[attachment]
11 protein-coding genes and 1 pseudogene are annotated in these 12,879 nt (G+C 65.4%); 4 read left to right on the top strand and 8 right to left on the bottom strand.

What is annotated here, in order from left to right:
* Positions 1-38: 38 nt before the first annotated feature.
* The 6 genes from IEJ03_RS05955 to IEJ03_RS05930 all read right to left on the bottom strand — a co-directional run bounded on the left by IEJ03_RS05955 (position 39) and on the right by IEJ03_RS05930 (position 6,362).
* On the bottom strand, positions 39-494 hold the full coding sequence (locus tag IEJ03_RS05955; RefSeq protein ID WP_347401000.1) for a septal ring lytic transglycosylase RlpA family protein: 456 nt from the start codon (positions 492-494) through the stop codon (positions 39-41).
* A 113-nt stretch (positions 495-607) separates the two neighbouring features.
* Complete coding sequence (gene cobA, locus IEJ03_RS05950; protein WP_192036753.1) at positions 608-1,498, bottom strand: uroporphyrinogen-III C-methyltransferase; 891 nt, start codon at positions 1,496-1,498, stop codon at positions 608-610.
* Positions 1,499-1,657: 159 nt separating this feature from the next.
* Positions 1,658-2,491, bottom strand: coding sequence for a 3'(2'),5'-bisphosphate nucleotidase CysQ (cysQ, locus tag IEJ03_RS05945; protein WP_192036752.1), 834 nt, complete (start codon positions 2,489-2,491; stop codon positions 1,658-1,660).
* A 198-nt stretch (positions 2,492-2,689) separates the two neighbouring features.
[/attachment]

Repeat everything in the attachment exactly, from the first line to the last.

11 protein-coding genes and 1 pseudogene are annotated in these 12,879 nt (G+C 65.4%); 4 read left to right on the top strand and 8 right to left on the bottom strand.

What is annotated here, in order from left to right:
* Positions 1-38: 38 nt before the first annotated feature.
* The 6 genes from IEJ03_RS05955 to IEJ03_RS05930 all read right to left on the bottom strand — a co-directional run bounded on the left by IEJ03_RS05955 (position 39) and on the right by IEJ03_RS05930 (position 6,362).
* On the bottom strand, positions 39-494 hold the full coding sequence (locus tag IEJ03_RS05955; RefSeq protein ID WP_347401000.1) for a septal ring lytic transglycosylase RlpA family protein: 456 nt from the start codon (positions 492-494) through the stop codon (positions 39-41).
* A 113-nt stretch (positions 495-607) separates the two neighbouring features.
* Complete coding sequence (gene cobA, locus IEJ03_RS05950; protein WP_192036753.1) at positions 608-1,498, bottom strand: uroporphyrinogen-III C-methyltransferase; 891 nt, start codon at positions 1,496-1,498, stop codon at positions 608-610.
* Positions 1,499-1,657: 159 nt separating this feature from the next.
* Positions 1,658-2,491, bottom strand: coding sequence for a 3'(2'),5'-bisphosphate nucleotidase CysQ (cysQ, locus tag IEJ03_RS05945; protein WP_192036752.1), 834 nt, complete (start codon positions 2,489-2,491; stop codon positions 1,658-1,660).
* A 198-nt stretch (positions 2,492-2,689) separates the two neighbouring features.